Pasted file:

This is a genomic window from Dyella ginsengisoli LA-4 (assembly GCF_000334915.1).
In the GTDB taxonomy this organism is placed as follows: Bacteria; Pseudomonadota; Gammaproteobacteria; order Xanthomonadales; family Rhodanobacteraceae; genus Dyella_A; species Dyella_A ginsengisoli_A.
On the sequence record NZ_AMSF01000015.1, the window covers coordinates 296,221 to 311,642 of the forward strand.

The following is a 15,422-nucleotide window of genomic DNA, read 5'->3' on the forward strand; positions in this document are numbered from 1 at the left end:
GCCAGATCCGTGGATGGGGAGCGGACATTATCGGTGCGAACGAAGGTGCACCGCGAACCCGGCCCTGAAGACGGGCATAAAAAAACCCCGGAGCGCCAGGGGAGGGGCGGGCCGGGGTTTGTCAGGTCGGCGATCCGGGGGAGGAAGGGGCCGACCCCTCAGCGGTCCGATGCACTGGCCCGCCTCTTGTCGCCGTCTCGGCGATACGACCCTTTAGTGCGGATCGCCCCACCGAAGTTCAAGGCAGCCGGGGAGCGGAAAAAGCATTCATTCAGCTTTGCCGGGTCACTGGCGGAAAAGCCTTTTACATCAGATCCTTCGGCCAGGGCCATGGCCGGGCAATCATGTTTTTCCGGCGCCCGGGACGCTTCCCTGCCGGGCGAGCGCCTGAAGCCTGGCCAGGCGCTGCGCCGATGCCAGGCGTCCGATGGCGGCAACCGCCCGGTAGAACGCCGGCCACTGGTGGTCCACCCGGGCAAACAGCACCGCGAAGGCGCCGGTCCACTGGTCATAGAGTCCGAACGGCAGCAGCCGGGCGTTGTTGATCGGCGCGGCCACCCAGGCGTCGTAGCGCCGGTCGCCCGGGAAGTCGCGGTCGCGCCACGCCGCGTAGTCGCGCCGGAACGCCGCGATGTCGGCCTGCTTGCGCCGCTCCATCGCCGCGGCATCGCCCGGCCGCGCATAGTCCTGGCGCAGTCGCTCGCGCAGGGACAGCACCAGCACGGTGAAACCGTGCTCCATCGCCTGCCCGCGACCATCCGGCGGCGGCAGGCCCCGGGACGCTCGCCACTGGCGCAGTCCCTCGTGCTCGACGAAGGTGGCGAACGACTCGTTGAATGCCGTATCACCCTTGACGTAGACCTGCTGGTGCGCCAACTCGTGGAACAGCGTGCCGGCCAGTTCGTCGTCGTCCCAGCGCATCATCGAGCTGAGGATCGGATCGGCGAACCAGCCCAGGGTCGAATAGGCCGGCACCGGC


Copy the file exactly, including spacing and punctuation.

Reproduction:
This is a genomic window from Dyella ginsengisoli LA-4 (assembly GCF_000334915.1).
In the GTDB taxonomy this organism is placed as follows: Bacteria; Pseudomonadota; Gammaproteobacteria; order Xanthomonadales; family Rhodanobacteraceae; genus Dyella_A; species Dyella_A ginsengisoli_A.
On the sequence record NZ_AMSF01000015.1, the window covers coordinates 296,221 to 311,642 of the forward strand.

The following is a 15,422-nucleotide window of genomic DNA, read 5'->3' on the forward strand; positions in this document are numbered from 1 at the left end:
GCCAGATCCGTGGATGGGGAGCGGACATTATCGGTGCGAACGAAGGTGCACCGCGAACCCGGCCCTGAAGACGGGCATAAAAAAACCCCGGAGCGCCAGGGGAGGGGCGGGCCGGGGTTTGTCAGGTCGGCGATCCGGGGGAGGAAGGGGCCGACCCCTCAGCGGTCCGATGCACTGGCCCGCCTCTTGTCGCCGTCTCGGCGATACGACCCTTTAGTGCGGATCGCCCCACCGAAGTTCAAGGCAGCCGGGGAGCGGAAAAAGCATTCATTCAGCTTTGCCGGGTCACTGGCGGAAAAGCCTTTTACATCAGATCCTTCGGCCAGGGCCATGGCCGGGCAATCATGTTTTTCCGGCGCCCGGGACGCTTCCCTGCCGGGCGAGCGCCTGAAGCCTGGCCAGGCGCTGCGCCGATGCCAGGCGTCCGATGGCGGCAACCGCCCGGTAGAACGCCGGCCACTGGTGGTCCACCCGGGCAAACAGCACCGCGAAGGCGCCGGTCCACTGGTCATAGAGTCCGAACGGCAGCAGCCGGGCGTTGTTGATCGGCGCGGCCACCCAGGCGTCGTAGCGCCGGTCGCCCGGGAAGTCGCGGTCGCGCCACGCCGCGTAGTCGCGCCGGAACGCCGCGATGTCGGCCTGCTTGCGCCGCTCCATCGCCGCGGCATCGCCCGGCCGCGCATAGTCCTGGCGCAGTCGCTCGCGCAGGGACAGCACCAGCACGGTGAAACCGTGCTCCATCGCCTGCCCGCGACCATCCGGCGGCGGCAGGCCCCGGGACGCTCGCCACTGGCGCAGTCCCTCGTGCTCGACGAAGGTGGCGAACGACTCGTTGAATGCCGTATCACCCTTGACGTAGACCTGCTGGTGCGCCAACTCGTGGAACAGCGTGCCGGCCAGTTCGTCGTCGTCCCAGCGCATCATCGAGCTGAGGATCGGATCGGCGAACCAGCCCAGGGTCGAATAGGCCGGCACCGGC